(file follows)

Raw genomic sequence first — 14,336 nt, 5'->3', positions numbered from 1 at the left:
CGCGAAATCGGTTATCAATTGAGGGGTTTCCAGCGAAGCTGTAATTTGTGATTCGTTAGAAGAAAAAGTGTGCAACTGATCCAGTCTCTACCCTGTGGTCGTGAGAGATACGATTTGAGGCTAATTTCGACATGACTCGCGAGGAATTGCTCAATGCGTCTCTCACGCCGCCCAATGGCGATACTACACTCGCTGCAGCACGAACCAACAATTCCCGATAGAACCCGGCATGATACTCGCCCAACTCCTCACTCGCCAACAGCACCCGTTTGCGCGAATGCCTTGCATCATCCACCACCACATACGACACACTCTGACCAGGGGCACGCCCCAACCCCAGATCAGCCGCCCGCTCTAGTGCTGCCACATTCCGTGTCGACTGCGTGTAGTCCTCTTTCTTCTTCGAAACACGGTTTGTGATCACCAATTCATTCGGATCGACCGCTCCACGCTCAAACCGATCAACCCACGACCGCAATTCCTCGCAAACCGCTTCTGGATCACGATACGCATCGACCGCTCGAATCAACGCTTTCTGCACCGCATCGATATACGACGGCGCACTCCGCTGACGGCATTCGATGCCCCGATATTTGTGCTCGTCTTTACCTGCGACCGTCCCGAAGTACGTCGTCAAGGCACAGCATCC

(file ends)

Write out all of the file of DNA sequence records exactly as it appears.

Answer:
Raw genomic sequence first — 14,336 nt, 5'->3', positions numbered from 1 at the left:
CGCGAAATCGGTTATCAATTGAGGGGTTTCCAGCGAAGCTGTAATTTGTGATTCGTTAGAAGAAAAAGTGTGCAACTGATCCAGTCTCTACCCTGTGGTCGTGAGAGATACGATTTGAGGCTAATTTCGACATGACTCGCGAGGAATTGCTCAATGCGTCTCTCACGCCGCCCAATGGCGATACTACACTCGCTGCAGCACGAACCAACAATTCCCGATAGAACCCGGCATGATACTCGCCCAACTCCTCACTCGCCAACAGCACCCGTTTGCGCGAATGCCTTGCATCATCCACCACCACATACGACACACTCTGACCAGGGGCACGCCCCAACCCCAGATCAGCCGCCCGCTCTAGTGCTGCCACATTCCGTGTCGACTGCGTGTAGTCCTCTTTCTTCTTCGAAACACGGTTTGTGATCACCAATTCATTCGGATCGACCGCTCCACGCTCAAACCGATCAACCCACGACCGCAATTCCTCGCAAACCGCTTCTGGATCACGATACGCATCGACCGCTCGAATCAACGCTTTCTGCACCGCATCGATATACGACGGCGCACTCCGCTGACGGCATTCGATGCCCCGATATTTGTGCTCGTCTTTACCTGCGACCGTCCCGAAGTACGTCGTCAAGGCACAGCATCC